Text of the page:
International Society For Endangered Cats

A Voice For The Wild Cats of the World

Featured Feline: African Wildcat

This is the third in a series of fact sheets on sub-species of the domestic cat ancestor, the wide ranging Wildcat (Felis silvestris.)

The African wildcat Felis silvestris lybica is found in most parts of the continent with the exclusion of the true desert areas around the Sahara and the central African rain forests belt. The species also extends up to the Arabian Peninsula, where it can be found in most coastal regions away from the dessert heartland. These wildcats can also be found up to more than 3,000 m in the mountains of Kenya, Ethiopia and Algeria.

Because of the diversity of habitat in which the African wildcat is found there is a wide range of coat coloration, varying from a light sand colour in the arid semi-desert and grassland areas to a darker grey/brown in the more forested locations. Markings also vary, from tabby stripes to faint spots and are again broadly associated with habitat types. The tail always has a black tip, and the bottom of the paws are black. A small tuft of hair grows from the tip of each ear.

Generally the African species of wildcat are of slighter build compared to the European wildcat, have a rather more pointed tail and show a characteristic reddish tint to the fur behind the ears.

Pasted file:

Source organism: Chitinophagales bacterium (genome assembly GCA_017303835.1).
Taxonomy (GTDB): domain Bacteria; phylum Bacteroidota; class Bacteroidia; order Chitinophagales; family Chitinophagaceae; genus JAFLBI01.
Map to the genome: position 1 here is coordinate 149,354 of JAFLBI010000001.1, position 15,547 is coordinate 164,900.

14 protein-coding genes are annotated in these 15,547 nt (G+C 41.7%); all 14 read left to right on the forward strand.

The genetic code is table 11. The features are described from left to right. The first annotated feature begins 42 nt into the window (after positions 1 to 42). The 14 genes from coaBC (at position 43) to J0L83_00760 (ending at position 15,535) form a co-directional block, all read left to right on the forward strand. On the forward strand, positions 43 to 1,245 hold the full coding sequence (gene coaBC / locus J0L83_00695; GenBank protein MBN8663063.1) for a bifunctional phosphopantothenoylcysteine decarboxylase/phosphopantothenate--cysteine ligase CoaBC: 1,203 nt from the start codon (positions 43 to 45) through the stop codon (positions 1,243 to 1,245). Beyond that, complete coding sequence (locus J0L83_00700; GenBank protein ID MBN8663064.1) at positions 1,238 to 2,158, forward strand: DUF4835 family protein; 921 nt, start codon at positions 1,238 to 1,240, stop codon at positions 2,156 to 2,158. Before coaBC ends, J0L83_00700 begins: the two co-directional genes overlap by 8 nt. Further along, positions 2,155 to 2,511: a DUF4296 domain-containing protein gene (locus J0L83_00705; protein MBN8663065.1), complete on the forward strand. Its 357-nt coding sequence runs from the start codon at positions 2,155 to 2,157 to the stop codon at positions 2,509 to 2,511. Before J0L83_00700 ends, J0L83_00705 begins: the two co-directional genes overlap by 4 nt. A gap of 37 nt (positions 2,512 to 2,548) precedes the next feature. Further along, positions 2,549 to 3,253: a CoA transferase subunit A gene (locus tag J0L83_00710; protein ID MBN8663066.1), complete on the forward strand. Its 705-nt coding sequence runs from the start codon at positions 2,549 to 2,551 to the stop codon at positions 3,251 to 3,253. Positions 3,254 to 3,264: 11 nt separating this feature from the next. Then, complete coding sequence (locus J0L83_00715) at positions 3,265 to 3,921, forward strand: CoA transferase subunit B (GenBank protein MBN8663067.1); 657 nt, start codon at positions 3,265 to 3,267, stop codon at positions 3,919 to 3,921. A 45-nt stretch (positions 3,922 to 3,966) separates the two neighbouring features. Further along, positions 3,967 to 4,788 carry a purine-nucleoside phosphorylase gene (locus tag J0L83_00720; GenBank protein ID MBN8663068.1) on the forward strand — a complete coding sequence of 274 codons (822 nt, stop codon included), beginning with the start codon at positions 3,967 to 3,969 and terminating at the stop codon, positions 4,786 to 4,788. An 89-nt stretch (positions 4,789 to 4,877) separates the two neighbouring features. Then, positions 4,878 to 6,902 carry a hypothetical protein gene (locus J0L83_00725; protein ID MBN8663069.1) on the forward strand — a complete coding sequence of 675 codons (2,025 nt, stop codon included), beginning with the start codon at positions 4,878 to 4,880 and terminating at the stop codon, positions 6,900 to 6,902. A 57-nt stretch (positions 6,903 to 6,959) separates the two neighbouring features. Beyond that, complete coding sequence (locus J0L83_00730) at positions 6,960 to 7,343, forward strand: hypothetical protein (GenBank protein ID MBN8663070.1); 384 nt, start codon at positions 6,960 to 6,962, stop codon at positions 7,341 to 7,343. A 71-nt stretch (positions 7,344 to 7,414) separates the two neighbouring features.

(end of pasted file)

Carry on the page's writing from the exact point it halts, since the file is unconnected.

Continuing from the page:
Another strking characteristic is their long legs. When the wildcat is sitting upright, its long front legs raise its body into an almost vertical position. This pose, which is almost impossible for domestic cats, can be seen in ancient Egyptian bronze mummy cases and tomb paintings.

African wildcats are primarily nocturnal, especially in very hot environments or next to settled areas. They may also be active in early morning and late afternoon.

Throughout their range rodent species form the main part of the African wildcat’s diet and include mice, rats and gerbils – other prey species include scrub hare and rock rabbits, insects, scorpions, spiders, birds and small reptiles. African wildcats seldom scavenge on carrion.

There are no density estimates available for the African wildcat, but given their flexible food habits and wide range of ecological conditions and ability to survive near humans, the species is probably not in immediate danger.

As with the European wildcat, the greatest threat to the African species is that of hybridisation with the large populations of feral and domestic cats. Male feral cats have a competitive advantage over male wildcats in access to breeding females, due to their bigger size and larger numbers. It is increasingly likely that pure strains of African wildcat will be found only in protected areas remote from human habitation.

Conservationists are suggesting possible solutions to the problem include captive breeding programs to maintain a known base of pure bred animals for study and possible re-introduction, and management of feral domestic cat populations in areas where the wildcat is at most risk.


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